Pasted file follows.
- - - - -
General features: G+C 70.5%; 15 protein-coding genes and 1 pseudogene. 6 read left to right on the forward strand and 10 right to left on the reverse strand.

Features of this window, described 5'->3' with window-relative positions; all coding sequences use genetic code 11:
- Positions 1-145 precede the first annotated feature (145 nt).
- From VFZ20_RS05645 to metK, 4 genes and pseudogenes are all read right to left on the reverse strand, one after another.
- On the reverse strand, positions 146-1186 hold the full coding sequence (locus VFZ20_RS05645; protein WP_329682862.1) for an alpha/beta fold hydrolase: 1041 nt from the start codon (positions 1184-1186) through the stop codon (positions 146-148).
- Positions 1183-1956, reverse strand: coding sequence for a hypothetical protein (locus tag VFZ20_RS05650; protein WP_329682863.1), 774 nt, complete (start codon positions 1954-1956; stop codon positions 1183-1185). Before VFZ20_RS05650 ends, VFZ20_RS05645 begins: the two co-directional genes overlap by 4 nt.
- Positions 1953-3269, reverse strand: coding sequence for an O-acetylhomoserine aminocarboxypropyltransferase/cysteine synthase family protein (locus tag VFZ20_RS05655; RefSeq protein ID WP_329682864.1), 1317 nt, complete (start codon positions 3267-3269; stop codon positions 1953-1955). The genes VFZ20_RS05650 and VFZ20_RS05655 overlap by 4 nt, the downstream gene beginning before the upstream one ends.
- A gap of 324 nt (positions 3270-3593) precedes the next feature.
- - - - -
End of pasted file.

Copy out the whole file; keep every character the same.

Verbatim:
General features: G+C 70.5%; 15 protein-coding genes and 1 pseudogene. 6 read left to right on the forward strand and 10 right to left on the reverse strand.

Features of this window, described 5'->3' with window-relative positions; all coding sequences use genetic code 11:
- Positions 1-145 precede the first annotated feature (145 nt).
- From VFZ20_RS05645 to metK, 4 genes and pseudogenes are all read right to left on the reverse strand, one after another.
- On the reverse strand, positions 146-1186 hold the full coding sequence (locus VFZ20_RS05645; protein WP_329682862.1) for an alpha/beta fold hydrolase: 1041 nt from the start codon (positions 1184-1186) through the stop codon (positions 146-148).
- Positions 1183-1956, reverse strand: coding sequence for a hypothetical protein (locus tag VFZ20_RS05650; protein WP_329682863.1), 774 nt, complete (start codon positions 1954-1956; stop codon positions 1183-1185). Before VFZ20_RS05650 ends, VFZ20_RS05645 begins: the two co-directional genes overlap by 4 nt.
- Positions 1953-3269, reverse strand: coding sequence for an O-acetylhomoserine aminocarboxypropyltransferase/cysteine synthase family protein (locus tag VFZ20_RS05655; RefSeq protein ID WP_329682864.1), 1317 nt, complete (start codon positions 3267-3269; stop codon positions 1953-1955). The genes VFZ20_RS05650 and VFZ20_RS05655 overlap by 4 nt, the downstream gene beginning before the upstream one ends.
- A gap of 324 nt (positions 3270-3593) precedes the next feature.